Eastman Kodak Company
What Buffett Might Say about EK

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By buffettstudent
September 26, 2003

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Eastman Kodak would normally be a decent value today in relation to the free cash flow that the company generates. The KEY, though, is what management chooses to do with that free cash flow. Today EK made it clear that they basically plan to take the free cash and set it on fire and burn it.

When Mr. Buffett bought Berkshire Hathaway in 1965 he adamantly refused to let management re-invest the free cash back into the dying textile mills. He knew that the return on capital in that business was terrible. Therefore Buffett re-allocated the capital to other areas where the return on invested capital was far better.

In a shrinking enterprise (such as Eastman Kodak's core print photography business), management is well served to think very carefully about what to do with CURRENT free cash flow. It is very sad when management decides "Hey, let's reinvent ourselves as a completely new kind of business and we'll use our free cash to get us there." ..If there is one major lesson we can learn in business history, it is that this kind of risk-taking RARELY (if ever) works.

Eastman Kodak's decision to plunge into digital photography, digital commercial printing, and even things such as color laser printers is appalling. Mark these words... they will NEVER make any money doing that. This field is already awash in enterprises that have rapidly filled that space, and it is already HIGHLY competitive (read: years and years before anyone will make good money.)

An alternative for Eastman Kodak's management would have been as follows:
They could have said, "Yes, we have a shrinking business. We don't know how far it will ultimately shrink, but in lieu of blowing all of this current free cash on new operations that will return zero, we should simply allocate all the free cash back to the shareholders. We will do what we can to maintain our shrinking core business, but we will also be VERY CAREFUL not to invest money that we doubt will ever provide a decent return. Since we, the management, are unable to provide a good rate of return on this capital in our own core business, we will turn the cash over the owners in the hopes that they will be able to put the money to good use."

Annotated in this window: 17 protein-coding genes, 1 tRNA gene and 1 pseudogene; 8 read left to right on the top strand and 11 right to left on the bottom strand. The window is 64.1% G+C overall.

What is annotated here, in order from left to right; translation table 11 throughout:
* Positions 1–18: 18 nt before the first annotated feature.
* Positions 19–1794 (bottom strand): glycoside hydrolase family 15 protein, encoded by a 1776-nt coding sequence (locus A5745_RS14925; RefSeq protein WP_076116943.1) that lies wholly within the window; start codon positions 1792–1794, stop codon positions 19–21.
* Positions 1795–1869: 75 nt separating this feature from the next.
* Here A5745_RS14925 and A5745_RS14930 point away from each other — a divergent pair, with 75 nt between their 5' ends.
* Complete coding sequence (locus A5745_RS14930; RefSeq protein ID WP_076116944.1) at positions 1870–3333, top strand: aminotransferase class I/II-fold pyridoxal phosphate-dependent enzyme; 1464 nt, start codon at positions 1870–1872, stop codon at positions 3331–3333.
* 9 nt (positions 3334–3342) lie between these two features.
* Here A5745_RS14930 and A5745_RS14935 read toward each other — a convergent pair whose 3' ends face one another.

Today Eastman Kodak turned 100% away from that concept.

It is a truly sad day for Kodak, a truly sad day for Kodak's shareholders, and a truly sad day for American business.

Afterthought: I have noticed that some people I talk to seem to brain-lock on the concept that Kodak "needs to do something" and that therefore throwing money at digital photography is simply "what they have to do." ...I'm amazed at how even some very bright people think this.

Folks, Kodak can save its money. It doesn't have to gamble it on a digital start-up. It can save its money and stockpile it until someone can think of a more sensible use for it. You point out that their core business is shrinking? Well, that's the way it goes sometimes. Berkshire Hathaway's core business in 1965 was shrinking as well. Did they go the suicidal route of throwing good money after bad? No, they didn't.

Most management today thinks of growth as an absolute good. Buffett would heartily disagree. What counts is NOT how much top line revenue a company generates. What counts is profit as a percentage of capital invested. Unfortunately Kodak's current management is quite oblivious to this. If you listen to their investor's conference from 9/25/03 (replay available at their website), note how much emphasis management places on their projected top-line revenue figures...It's almost a perfect example from the non-Buffett play book.

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